Five of the six represent states President Trump won in November. The sixth hails from a state Trump lost by less than 3 points.

An argument can be made that repealing these parts of Obamacare while leaving its regulatory structure largely in place is a bad idea. But we are discussing a law that Republicans spent seven years campaigning against. Every GOP senator except one either voted for repeal in the past or campaigned on it in a recent election cycle. Their leader was said to have a "secret plan" to repeal Obamacare "root and branch."

There was ample time for a contingency plan or even a better approach to replacing the healthcare law.

No amount of time ever seems to be enough.

They reason they were voting on such a poor repeal plan is because it was the best they could almost agree on. They were too incompetent to write a good plan, and too bumbling to even pass an incremental half-measure.

Humiliating.


Says Joe Biden about Hillary Clinton. But Mrs. Clinton's upcoming book will set the record straight on who's to blame for her loss to Donald Trump.

While the book will zero in on Russia and Comey -- which Clinton believes are the two biggest contributing factors to her loss -- it will also examine other factors she blames for a role in her defeat, including sexism and misogyny. ...

At a Recode tech conference in May, Clinton said, "I take responsibility for every decision I make -- but that's not why I lost" -- a sentiment she has also told allies.

Everyone got it? She takes responsibility for her decisions, but the buck stops with Russia, Comey, sexism, and misogyny.


I love that the TSA is communicating with United Airlines via Twitter.

Backstory: United blames TSA for banning comic books in checked luggage for travelers returning from Comic Con.


Robert Maranto describes a scenario wherein a grad school applicant is mocked for her Christian beliefs and observes that such mockery would be unacceptable if targeted at a racial or religious minority.

Compared to racial and gender discrimination, this kind of religious discrimination gets little attention from researchers. Professors do not find the topic interesting, which itself is telling. Yet the extant research findings are concerning.

Back in the 1980s, J.D. Gartner found Christianity reduced the chances of admission to psychology doctoral programs. Using 1999 data, "The Still Divided Academy" by Stanley Rothman, April Kelly-Woessner, and Matthew Woessner offered strong statistical evidence that (typically religious) socially conservative professors must publish more to get the same academic posts.

More recently, George Yancey's "Compromising Scholarship" showed that in many academic fields, significant numbers of professors, more than enough to blackball hiring decisions, express reluctance to hire evangelical and fundamentalist Christians.

None of this makes secular professors bad people. As psychologists William O'Donohue and Richard E. Redding argue, people generally express willingness to discriminate against those of other political or religious ideals. The danger comes when individual institutions lack ideological diversity, enabling an arrogant tendency to dismiss dissenters as unacceptable people with unacceptable opinions.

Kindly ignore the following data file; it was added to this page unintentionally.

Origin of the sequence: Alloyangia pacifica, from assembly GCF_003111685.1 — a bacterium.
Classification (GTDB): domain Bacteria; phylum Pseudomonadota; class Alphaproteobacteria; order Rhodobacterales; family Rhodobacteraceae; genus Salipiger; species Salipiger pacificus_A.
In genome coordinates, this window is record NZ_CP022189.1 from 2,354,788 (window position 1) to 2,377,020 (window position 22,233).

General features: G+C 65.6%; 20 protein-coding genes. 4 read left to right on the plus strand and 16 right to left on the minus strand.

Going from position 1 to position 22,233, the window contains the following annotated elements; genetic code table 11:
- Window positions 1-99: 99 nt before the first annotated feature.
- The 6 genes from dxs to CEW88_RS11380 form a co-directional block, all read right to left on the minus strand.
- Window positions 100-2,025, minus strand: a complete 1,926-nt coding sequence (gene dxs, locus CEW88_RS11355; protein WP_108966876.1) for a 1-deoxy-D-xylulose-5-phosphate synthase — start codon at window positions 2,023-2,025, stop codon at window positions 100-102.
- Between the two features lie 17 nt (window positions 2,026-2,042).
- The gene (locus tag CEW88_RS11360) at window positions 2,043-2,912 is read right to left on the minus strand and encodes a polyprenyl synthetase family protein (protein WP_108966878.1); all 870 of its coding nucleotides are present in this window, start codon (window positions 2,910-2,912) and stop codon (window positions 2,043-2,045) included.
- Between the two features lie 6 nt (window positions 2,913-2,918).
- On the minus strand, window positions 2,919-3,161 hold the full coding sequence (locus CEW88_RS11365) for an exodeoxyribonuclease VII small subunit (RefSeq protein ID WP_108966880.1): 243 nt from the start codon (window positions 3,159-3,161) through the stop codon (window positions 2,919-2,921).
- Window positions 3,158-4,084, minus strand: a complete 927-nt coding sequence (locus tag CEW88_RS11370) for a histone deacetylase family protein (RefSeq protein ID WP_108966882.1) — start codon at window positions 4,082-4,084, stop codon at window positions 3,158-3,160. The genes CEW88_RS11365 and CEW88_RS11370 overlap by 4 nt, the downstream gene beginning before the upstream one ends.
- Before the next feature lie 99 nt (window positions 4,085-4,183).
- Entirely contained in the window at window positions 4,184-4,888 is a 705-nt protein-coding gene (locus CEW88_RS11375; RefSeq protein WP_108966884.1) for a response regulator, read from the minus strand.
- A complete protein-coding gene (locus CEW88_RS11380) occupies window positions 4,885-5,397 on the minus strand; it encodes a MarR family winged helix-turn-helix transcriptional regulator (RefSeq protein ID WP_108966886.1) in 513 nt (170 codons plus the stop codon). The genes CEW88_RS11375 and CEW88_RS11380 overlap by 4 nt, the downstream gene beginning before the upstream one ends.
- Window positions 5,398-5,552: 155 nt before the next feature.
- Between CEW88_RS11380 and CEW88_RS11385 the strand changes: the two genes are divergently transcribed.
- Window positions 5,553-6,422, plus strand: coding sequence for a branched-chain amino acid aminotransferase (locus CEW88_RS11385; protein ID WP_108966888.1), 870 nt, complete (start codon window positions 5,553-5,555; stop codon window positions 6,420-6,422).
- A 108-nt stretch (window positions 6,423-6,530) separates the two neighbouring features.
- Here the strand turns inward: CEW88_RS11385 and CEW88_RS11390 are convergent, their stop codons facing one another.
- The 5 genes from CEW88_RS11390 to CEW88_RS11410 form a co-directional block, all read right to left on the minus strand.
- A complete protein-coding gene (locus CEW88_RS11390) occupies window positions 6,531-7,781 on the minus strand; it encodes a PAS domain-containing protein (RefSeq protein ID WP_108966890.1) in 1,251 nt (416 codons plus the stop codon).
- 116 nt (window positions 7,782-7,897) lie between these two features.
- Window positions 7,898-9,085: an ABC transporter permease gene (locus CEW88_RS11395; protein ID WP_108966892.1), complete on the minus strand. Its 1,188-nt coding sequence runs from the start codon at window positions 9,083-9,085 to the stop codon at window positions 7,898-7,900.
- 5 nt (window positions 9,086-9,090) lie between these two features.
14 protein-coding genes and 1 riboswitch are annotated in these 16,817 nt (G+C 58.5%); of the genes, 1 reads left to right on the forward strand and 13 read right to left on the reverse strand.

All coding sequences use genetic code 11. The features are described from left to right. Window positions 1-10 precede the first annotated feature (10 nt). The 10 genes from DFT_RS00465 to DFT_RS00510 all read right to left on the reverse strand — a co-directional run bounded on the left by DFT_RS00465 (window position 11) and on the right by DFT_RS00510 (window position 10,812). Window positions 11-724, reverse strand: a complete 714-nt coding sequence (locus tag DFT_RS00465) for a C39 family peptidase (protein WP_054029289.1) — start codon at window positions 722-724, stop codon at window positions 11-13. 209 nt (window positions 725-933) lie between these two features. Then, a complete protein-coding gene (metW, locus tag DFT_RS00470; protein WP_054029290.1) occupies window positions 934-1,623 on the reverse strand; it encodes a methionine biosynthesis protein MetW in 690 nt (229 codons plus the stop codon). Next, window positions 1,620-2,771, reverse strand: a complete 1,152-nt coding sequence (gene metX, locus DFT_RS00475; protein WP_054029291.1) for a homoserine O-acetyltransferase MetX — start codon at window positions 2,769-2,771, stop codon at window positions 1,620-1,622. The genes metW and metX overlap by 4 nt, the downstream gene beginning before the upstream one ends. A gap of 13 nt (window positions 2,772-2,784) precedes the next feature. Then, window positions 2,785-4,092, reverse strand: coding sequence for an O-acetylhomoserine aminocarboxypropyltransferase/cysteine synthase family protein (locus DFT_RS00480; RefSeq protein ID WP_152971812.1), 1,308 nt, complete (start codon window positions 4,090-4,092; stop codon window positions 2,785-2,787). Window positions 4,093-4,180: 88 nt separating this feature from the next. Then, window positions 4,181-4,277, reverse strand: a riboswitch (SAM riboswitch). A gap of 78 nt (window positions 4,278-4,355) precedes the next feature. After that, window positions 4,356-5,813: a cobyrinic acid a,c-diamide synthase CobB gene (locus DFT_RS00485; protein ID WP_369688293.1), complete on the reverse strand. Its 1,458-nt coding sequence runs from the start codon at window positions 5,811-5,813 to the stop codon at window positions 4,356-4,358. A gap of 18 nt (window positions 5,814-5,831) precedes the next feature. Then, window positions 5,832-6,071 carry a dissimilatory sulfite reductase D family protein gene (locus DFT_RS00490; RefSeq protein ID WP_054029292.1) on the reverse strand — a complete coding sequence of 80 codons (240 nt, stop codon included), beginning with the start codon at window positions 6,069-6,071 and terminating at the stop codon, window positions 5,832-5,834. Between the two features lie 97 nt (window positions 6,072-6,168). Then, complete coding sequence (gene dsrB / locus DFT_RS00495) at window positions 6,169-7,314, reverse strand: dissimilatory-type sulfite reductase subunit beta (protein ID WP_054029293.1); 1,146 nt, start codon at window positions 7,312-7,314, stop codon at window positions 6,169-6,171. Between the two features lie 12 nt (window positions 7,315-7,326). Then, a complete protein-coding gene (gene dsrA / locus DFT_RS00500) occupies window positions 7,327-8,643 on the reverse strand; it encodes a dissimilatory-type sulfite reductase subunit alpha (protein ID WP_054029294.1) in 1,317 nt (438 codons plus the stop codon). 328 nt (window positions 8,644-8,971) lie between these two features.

It's easy to lose sight of the fact that, other than Jews, Christians have been the most persecuted people on the planet for 2,000 years.


I gotta say, I not only love all these examples of retro 90s-style web design, but many of them are easier to navigate than modern "optimized" sites. Click all the links.

To navigate the website for Arcade Fire's coming album, "Everything Now," users need to click through a cluttered cascade of Windows 98-style pop-ups.

Balenciaga's new website looks as stripped down as a Microsoft Excel spreadsheet, with plain black boxes and no-frills Arial font.

And the D.I.Y.-looking home page for Solange resembles the desktop of a candy-colored iMac, complete with QuickTime windows and rows of blue folders. ...

One way is to create a website the old-fashioned way: by enlisting a friend who knows basic HTML. That is what Billy Silverman, 40, a restaurateur, did in the harried final days before opening Salazar, his acclaimed Sonoran barbecue restaurant in Los Angeles.

He tapped his buddy Zack McTee, who runs a small production company in New York, to slap together something quick. The two decided that, if they didn't have the time or money to make the website good, they would at least make it fun.


My opinion on the Trump Jr.-Russia thing is that everyone does it, but the Trump campaign wasn't shrewd enough to keep it at arms length. I don't think this is good or right, but I also don't believe the shocked, shocked responses I'm reading in the media.

Regarding the use of opposition research obtained in distasteful ways:

For his part, Carney, writing via email, offered ways a campaign might have handled such a situation, had it arisen. "If the emails did show up, most serious campaigns would not touch them directly -- legalities and all. But friends of the campaign would strongly encourage the turncoat to dump them to reporters. Easier not to have fingerprints on questionable documents."